Since 1962, the US Food and Drug Administration (FDA) has required companies to establish, with adequate and well-controlled clinical trials, a drug’s safety and efficacy for each intended use and has prohibited the “off-label” promotion of drugs. For companies to market an approved medicine for new indications, they must first conduct trials and submit data to establish safety and efficacy, as was the case for the initial approval.
The FDA’s approach to off-label promotion is in jeopardy, however. In response to recent US Supreme Court decisions strengthening First Amendment protection for companies, the pharmaceutical industry has framed off-label marketing as a free speech right. Drug companies have won several important court cases that have weakened the FDA’s authority to regulate off-label marketing. Although the legal issue—whether the FDA’s restrictions on off-label marketing are unconstitutional—remains unresolved, the agency has initiated a comprehensive review of its approach to off-label marketing. On November 9 and 10, 2016, the FDA will convene a public hearing to address “its regulations and policies governing firms’ communications about unapproved uses of approved/cleared medical products.”1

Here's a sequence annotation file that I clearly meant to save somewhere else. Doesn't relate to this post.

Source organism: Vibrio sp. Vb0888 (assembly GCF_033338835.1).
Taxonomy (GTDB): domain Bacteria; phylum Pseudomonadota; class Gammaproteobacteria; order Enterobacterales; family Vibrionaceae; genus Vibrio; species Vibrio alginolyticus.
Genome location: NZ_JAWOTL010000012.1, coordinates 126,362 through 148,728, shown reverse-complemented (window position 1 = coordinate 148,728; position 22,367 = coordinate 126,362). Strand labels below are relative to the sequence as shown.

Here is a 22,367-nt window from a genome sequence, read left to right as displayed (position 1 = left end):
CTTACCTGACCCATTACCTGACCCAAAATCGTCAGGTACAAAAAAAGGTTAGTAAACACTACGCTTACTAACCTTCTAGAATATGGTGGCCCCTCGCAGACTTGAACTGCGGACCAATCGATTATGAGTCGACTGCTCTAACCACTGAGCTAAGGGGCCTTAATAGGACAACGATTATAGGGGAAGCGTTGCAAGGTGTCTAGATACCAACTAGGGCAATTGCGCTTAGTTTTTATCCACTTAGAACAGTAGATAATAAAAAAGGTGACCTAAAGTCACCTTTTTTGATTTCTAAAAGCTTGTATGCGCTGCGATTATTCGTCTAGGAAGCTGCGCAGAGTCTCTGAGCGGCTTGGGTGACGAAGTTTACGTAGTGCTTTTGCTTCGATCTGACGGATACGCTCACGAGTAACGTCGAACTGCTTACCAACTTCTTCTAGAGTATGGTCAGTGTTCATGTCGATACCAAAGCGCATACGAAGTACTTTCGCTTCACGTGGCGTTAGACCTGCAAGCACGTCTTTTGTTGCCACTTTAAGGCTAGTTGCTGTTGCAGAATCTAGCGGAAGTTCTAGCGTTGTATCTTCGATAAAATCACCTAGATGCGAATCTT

Kim J, Kapczynski A. Promotion of Drugs for Off-label Uses: The US Food and Drug Administration at a Crossroads. JAMA Intern Med. 2017;177(2):157–158. doi:10.1001/jamainternmed.2016.7151
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